Court considers metaphysical arguments on the nature of natural resources


On Tuesday (17 Nov), a seven judge panel heard argument from the Plaintiff in Barlow v Minister for Marine. That argument, for a large part, took the form of, what the justices themselves described as, a “metaphysical” discussion on the nature of natural resources as envisioned by Article 10 of the Constitution.

The background to this case is outlined in an earlier post (here). And the Irish Times has additional information here. Briefly though, Barlow is a fisherman who is challenging the legality of an agreement that allows fishing boats registered in Northern Ireland to fish for wild mussels in Irish territorial waters. His counsel argued that, contrary to the decision of the High Court, wild mussels are a natural resource; as such, the State can only alienate that resource by means of law–a specific law that is easily discoverable; and that the administrative agreement relied upon by the State is insufficient for that purpose, as it is based on letters of agreement between civil servants referencing terms and conditions that are no longer applied.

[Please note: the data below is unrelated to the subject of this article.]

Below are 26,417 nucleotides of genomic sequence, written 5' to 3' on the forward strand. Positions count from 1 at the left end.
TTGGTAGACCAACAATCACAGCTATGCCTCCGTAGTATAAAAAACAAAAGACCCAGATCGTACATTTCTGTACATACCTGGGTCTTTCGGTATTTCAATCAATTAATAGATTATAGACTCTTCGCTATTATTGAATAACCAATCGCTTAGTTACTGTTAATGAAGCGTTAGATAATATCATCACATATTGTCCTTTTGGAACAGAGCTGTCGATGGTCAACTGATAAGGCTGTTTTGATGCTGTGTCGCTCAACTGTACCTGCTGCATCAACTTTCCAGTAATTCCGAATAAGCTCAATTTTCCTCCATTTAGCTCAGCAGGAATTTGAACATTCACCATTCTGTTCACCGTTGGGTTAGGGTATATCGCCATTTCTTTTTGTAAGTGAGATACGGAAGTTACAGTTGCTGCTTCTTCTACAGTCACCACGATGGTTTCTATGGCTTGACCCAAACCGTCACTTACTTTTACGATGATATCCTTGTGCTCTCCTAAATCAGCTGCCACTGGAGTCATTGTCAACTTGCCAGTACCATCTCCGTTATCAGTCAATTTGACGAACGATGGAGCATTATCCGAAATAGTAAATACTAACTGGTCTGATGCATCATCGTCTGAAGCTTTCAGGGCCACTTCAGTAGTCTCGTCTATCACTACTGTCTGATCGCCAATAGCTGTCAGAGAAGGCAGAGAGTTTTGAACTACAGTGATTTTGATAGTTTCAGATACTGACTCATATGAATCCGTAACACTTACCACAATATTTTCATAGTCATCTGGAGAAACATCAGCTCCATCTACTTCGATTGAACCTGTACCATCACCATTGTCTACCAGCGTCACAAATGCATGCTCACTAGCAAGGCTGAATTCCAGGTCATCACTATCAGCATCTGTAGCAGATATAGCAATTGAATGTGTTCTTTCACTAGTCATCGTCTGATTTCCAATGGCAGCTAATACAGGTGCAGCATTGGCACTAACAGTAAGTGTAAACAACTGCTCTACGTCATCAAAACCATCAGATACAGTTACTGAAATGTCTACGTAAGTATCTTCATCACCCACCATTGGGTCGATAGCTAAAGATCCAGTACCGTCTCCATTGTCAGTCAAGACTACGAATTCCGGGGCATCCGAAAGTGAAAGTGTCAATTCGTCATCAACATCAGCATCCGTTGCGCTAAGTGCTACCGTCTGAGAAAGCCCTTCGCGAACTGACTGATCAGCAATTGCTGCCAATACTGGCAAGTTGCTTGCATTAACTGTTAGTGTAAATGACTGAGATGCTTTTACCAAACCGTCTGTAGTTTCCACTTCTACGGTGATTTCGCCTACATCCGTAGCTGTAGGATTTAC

At the base of that argument, though, is the assertion that wild mussels are a natural resource. Article 10 of the Constitution states:

1 All natural resources, including the air and all forms of potential energy, within the jurisdiction of the Parliament and Government established by this Constitution and all royalties and franchises within that jurisdiction belong to the State subject to all estates and interests therein for the time being lawfully vested in any person or body.